I am currently in a Freedom of Expression class, so this article caught my attention, as it is a current issue concerning our freedom in this country. I agree with Seema Sadanandan on the fact that there really isn’t much evidence that the Patriot Act is reaping results for its purpose. It would be one thing if the government was catching terrorists left and right through this spying, but that is not the case. It seems like most terrorists are smart enough to avoid revealing any plans or identities over email or any of these outlets that are being monitored anyway.
These leakers, Julian Assange and Edward Snowden are brave to stand up for what they believe is right, and I commend them for that. I know the government believes they are doing this for the protection of the country, and I, too, believe it was worth a try. But I feel like this Act has had well beyond long enough to prove its worth, which is none compared to the liberty we are giving up. Clearly this attitude has spread to enough citizens that they are willing to march in protest about it. Hopefully the government will pay attention.
As someone who is currently studying free expression and constitutional law at Middle Tennessee State University, the issue of the Snowden and Assange leaks fall somewhere in a gray area. Are we granted a right to privacy explicitly in the constitution? No, but in1965 in the landmark case of Griswold v. Connecticut the Court held that this right to privacy was found in the “penumbras and emanations” of other constitutional rights.
That being said, none of the rights granted to us, either explicitly or implicitly, are absolute. The executive, judiciary, and legislature have time and time again placed restrictions and regulations on citizens’ rights. In order to do this though they must have a justification. They can’t just inhibit someone’s right to privacy for no reason at all and, in my opinion, the justification may be lacking in this case. There seems to be little reason to view a citizen’s online activity without warrant. For that reason, I am glad that people who feel strongly about the issue are organizing and taking this opportunity to peacefully protest.
There is also an issue of a Fourth Amendment violation here. The Fourth Amendment provides protections to US Citizens against unreasonable searches and seizures. Granted no physical search or seizure has taken place here but the Supreme Court has held, in Katz v. United States, that no physical trespass needs to occur in order for a Fourth Amendment violation to occur.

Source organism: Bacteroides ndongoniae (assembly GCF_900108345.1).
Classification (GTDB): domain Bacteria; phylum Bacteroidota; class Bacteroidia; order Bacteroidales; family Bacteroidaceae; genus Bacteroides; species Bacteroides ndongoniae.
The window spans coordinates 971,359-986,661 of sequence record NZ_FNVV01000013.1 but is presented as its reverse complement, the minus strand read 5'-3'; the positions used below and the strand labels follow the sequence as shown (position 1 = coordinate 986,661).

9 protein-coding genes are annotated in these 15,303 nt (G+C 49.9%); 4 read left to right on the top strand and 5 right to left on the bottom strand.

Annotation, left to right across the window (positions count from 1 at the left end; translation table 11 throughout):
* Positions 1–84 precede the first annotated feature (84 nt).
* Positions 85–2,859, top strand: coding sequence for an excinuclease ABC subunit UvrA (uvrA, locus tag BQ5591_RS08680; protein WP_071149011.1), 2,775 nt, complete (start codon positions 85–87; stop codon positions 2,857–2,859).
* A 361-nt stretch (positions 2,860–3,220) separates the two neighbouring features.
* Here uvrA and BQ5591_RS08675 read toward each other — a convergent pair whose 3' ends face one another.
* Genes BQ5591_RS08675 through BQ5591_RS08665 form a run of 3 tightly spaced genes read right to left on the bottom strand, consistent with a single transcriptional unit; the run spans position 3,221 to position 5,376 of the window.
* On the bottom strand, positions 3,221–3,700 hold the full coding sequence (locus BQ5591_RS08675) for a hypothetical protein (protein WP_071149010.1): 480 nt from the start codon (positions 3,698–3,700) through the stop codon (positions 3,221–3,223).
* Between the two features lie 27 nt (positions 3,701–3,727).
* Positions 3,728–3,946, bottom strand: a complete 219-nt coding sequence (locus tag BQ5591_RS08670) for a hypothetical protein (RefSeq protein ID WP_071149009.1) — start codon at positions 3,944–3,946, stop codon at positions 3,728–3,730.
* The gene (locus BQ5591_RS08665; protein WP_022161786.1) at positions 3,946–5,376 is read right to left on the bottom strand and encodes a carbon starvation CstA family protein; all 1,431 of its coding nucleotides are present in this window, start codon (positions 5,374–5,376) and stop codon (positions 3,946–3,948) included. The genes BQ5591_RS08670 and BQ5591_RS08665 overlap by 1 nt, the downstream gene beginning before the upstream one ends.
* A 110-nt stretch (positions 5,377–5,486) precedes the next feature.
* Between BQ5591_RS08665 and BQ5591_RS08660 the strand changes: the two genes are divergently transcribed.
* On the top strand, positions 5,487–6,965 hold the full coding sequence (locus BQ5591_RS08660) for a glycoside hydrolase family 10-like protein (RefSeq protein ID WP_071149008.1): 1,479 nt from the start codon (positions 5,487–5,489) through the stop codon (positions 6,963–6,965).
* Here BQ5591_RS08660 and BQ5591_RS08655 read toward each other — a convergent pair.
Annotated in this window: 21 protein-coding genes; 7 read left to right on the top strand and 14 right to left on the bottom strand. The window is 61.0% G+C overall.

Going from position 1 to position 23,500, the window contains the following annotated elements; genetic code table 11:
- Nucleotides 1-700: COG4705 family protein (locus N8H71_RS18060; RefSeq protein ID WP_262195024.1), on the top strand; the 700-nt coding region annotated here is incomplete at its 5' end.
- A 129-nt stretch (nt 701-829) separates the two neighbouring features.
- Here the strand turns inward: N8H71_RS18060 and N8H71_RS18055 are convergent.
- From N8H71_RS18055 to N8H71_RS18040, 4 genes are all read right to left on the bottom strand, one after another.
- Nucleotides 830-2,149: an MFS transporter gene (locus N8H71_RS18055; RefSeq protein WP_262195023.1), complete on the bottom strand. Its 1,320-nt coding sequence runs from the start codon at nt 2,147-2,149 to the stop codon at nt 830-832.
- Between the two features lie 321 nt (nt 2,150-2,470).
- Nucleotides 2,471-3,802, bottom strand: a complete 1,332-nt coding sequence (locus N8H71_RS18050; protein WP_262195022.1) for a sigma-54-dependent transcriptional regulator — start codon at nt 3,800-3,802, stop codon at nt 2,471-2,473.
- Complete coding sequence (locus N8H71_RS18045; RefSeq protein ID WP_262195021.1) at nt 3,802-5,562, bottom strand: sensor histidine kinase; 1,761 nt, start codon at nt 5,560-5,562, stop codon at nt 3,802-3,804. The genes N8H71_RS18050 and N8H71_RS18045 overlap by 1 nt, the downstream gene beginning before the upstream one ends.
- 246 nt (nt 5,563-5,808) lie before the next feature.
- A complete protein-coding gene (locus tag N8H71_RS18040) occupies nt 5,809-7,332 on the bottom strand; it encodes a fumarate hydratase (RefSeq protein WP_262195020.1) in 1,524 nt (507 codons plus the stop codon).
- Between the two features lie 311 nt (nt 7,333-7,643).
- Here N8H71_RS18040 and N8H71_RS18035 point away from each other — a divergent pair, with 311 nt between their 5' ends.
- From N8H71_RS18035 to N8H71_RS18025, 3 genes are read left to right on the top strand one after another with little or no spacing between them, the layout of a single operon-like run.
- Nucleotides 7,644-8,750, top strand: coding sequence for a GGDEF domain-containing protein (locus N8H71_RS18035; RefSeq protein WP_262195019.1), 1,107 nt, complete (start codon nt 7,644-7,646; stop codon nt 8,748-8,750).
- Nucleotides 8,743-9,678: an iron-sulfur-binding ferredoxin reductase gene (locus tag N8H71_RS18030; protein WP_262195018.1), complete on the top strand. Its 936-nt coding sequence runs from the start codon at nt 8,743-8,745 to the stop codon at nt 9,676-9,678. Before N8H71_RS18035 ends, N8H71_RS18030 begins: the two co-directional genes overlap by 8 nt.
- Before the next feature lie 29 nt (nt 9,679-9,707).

As a mass communications student at Middle Tennessee State University, I have been following Edward Snowden and Julian Assange in the news for a while now. I’ve been curious to see how far the American government will go to gradually strip civil liberties in the name of defeating terrorism. As the government cracks down on privacy, with acts such as the PATRIOT Act and the National Defense Authorization Act, the need for individuals like Assange And Snowden as grown exponentially. When it became public knowledge that the Obama administration has “pursued the most aggressive ‘war on leaks’ since the Nixon administration,”according to The Guardian, whistleblowers and journalists have fallen into a chilling effect, silencing many voices. The news media outlets are sometimes referred to as “the fourth estate”, serving to check the other branches of government and inform the people. With journalists spied on, their research subpoenaed, and personal devices hacked, many are too afraid to speak out. At what point do we the American people say “enough”? This is why I was glad I found this article and that I am now aware that people are finally speaking up against all of the countless unnecessary invasions of privacy. I do believe that the PATRIOT Act may have served a purpose in the years immediately following September 11, 2001, but the bill should have been allowed to expire. Instead, the bill is not set to expire again until 2015. Since the PATRIOT Act is not expiring any time soon, and the NSA has gone rampant with spying, I believe now is a great time for Americans to join together to protect their privacy.
For more information, see: http://www.theguardian.com/world/2013/aug/18/glenn-greenwald-guardian-partner-detained-heathrow
I have to chuckle when those who are on face book or tweet or yak on their cell phone in public complain about the Government invading their "privacy". Those folks really are out of touch with todays world.